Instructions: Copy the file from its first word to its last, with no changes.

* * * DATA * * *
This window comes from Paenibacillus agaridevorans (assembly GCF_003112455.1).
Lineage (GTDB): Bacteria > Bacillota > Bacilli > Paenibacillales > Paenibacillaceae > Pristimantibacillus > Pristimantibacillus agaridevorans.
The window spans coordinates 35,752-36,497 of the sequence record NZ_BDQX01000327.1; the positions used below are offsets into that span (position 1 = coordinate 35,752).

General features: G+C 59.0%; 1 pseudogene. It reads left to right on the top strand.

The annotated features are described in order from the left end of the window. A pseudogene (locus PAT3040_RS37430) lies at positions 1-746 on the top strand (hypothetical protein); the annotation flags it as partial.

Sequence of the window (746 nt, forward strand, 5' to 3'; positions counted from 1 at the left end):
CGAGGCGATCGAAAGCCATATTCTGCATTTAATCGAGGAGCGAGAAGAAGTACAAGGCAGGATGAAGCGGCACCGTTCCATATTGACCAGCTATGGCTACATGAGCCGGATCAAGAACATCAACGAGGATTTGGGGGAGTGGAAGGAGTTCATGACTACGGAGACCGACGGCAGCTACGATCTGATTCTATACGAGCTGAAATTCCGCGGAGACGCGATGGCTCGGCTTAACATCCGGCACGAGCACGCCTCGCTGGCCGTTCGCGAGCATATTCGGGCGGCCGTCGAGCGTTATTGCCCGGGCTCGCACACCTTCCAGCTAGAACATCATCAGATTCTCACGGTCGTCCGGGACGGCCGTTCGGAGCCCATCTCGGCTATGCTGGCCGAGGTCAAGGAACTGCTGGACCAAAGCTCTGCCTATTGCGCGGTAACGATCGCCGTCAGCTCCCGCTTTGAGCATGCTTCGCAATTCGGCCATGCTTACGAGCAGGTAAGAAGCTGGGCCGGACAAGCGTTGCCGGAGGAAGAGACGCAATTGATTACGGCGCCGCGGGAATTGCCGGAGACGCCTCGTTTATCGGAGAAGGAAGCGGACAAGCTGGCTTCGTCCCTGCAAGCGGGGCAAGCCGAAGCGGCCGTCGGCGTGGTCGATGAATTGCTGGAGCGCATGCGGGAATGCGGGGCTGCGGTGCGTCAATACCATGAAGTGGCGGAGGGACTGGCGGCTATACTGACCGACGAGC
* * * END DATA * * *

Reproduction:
This window comes from Paenibacillus agaridevorans (assembly GCF_003112455.1).
Lineage (GTDB): Bacteria > Bacillota > Bacilli > Paenibacillales > Paenibacillaceae > Pristimantibacillus > Pristimantibacillus agaridevorans.
The window spans coordinates 35,752-36,497 of the sequence record NZ_BDQX01000327.1; the positions used below are offsets into that span (position 1 = coordinate 35,752).

General features: G+C 59.0%; 1 pseudogene. It reads left to right on the top strand.

The annotated features are described in order from the left end of the window. A pseudogene (locus PAT3040_RS37430) lies at positions 1-746 on the top strand (hypothetical protein); the annotation flags it as partial.

Sequence of the window (746 nt, forward strand, 5' to 3'; positions counted from 1 at the left end):
CGAGGCGATCGAAAGCCATATTCTGCATTTAATCGAGGAGCGAGAAGAAGTACAAGGCAGGATGAAGCGGCACCGTTCCATATTGACCAGCTATGGCTACATGAGCCGGATCAAGAACATCAACGAGGATTTGGGGGAGTGGAAGGAGTTCATGACTACGGAGACCGACGGCAGCTACGATCTGATTCTATACGAGCTGAAATTCCGCGGAGACGCGATGGCTCGGCTTAACATCCGGCACGAGCACGCCTCGCTGGCCGTTCGCGAGCATATTCGGGCGGCCGTCGAGCGTTATTGCCCGGGCTCGCACACCTTCCAGCTAGAACATCATCAGATTCTCACGGTCGTCCGGGACGGCCGTTCGGAGCCCATCTCGGCTATGCTGGCCGAGGTCAAGGAACTGCTGGACCAAAGCTCTGCCTATTGCGCGGTAACGATCGCCGTCAGCTCCCGCTTTGAGCATGCTTCGCAATTCGGCCATGCTTACGAGCAGGTAAGAAGCTGGGCCGGACAAGCGTTGCCGGAGGAAGAGACGCAATTGATTACGGCGCCGCGGGAATTGCCGGAGACGCCTCGTTTATCGGAGAAGGAAGCGGACAAGCTGGCTTCGTCCCTGCAAGCGGGGCAAGCCGAAGCGGCCGTCGGCGTGGTCGATGAATTGCTGGAGCGCATGCGGGAATGCGGGGCTGCGGTGCGTCAATACCATGAAGTGGCGGAGGGACTGGCGGCTATACTGACCGACGAGC